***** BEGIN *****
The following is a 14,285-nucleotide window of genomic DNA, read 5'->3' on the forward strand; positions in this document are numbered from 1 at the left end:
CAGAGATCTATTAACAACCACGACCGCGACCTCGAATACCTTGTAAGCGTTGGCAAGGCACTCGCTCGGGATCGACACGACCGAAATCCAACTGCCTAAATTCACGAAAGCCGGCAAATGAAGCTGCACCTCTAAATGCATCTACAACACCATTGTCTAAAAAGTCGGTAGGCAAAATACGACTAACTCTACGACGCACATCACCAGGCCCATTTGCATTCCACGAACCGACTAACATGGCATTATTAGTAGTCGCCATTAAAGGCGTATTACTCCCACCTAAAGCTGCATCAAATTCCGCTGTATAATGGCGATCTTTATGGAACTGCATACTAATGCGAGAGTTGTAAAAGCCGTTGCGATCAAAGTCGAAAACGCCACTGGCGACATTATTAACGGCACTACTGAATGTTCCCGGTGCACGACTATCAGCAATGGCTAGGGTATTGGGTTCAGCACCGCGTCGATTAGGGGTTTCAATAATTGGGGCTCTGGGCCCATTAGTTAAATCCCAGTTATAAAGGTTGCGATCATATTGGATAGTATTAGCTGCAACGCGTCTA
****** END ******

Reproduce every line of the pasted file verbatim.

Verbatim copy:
The following is a 14,285-nucleotide window of genomic DNA, read 5'->3' on the forward strand; positions in this document are numbered from 1 at the left end:
CAGAGATCTATTAACAACCACGACCGCGACCTCGAATACCTTGTAAGCGTTGGCAAGGCACTCGCTCGGGATCGACACGACCGAAATCCAACTGCCTAAATTCACGAAAGCCGGCAAATGAAGCTGCACCTCTAAATGCATCTACAACACCATTGTCTAAAAAGTCGGTAGGCAAAATACGACTAACTCTACGACGCACATCACCAGGCCCATTTGCATTCCACGAACCGACTAACATGGCATTATTAGTAGTCGCCATTAAAGGCGTATTACTCCCACCTAAAGCTGCATCAAATTCCGCTGTATAATGGCGATCTTTATGGAACTGCATACTAATGCGAGAGTTGTAAAAGCCGTTGCGATCAAAGTCGAAAACGCCACTGGCGACATTATTAACGGCACTACTGAATGTTCCCGGTGCACGACTATCAGCAATGGCTAGGGTATTGGGTTCAGCACCGCGTCGATTAGGGGTTTCAATAATTGGGGCTCTGGGCCCATTAGTTAAATCCCAGTTATAAAGGTTGCGATCATATTGGATAGTATTAGCTGCAACGCGTCTA